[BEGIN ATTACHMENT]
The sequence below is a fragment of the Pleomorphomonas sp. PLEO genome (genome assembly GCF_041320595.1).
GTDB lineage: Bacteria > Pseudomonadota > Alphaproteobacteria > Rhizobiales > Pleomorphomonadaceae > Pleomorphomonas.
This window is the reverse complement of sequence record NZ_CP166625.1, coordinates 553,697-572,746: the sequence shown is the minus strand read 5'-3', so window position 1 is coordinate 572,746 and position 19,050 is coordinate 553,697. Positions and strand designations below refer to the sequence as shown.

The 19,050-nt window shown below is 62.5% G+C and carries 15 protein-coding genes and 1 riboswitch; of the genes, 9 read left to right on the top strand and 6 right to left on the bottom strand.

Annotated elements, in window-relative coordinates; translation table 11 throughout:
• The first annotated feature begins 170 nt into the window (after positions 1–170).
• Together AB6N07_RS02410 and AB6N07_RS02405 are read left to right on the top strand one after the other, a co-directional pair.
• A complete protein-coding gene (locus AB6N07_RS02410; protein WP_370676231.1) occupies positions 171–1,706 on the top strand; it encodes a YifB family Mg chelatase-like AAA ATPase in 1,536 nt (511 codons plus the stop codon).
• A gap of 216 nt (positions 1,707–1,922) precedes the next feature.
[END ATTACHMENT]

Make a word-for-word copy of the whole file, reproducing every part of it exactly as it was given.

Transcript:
The sequence below is a fragment of the Pleomorphomonas sp. PLEO genome (genome assembly GCF_041320595.1).
GTDB lineage: Bacteria > Pseudomonadota > Alphaproteobacteria > Rhizobiales > Pleomorphomonadaceae > Pleomorphomonas.
This window is the reverse complement of sequence record NZ_CP166625.1, coordinates 553,697-572,746: the sequence shown is the minus strand read 5'-3', so window position 1 is coordinate 572,746 and position 19,050 is coordinate 553,697. Positions and strand designations below refer to the sequence as shown.

The 19,050-nt window shown below is 62.5% G+C and carries 15 protein-coding genes and 1 riboswitch; of the genes, 9 read left to right on the top strand and 6 right to left on the bottom strand.

Annotated elements, in window-relative coordinates; translation table 11 throughout:
• The first annotated feature begins 170 nt into the window (after positions 1–170).
• Together AB6N07_RS02410 and AB6N07_RS02405 are read left to right on the top strand one after the other, a co-directional pair.
• A complete protein-coding gene (locus AB6N07_RS02410; protein WP_370676231.1) occupies positions 171–1,706 on the top strand; it encodes a YifB family Mg chelatase-like AAA ATPase in 1,536 nt (511 codons plus the stop codon).
• A gap of 216 nt (positions 1,707–1,922) precedes the next feature.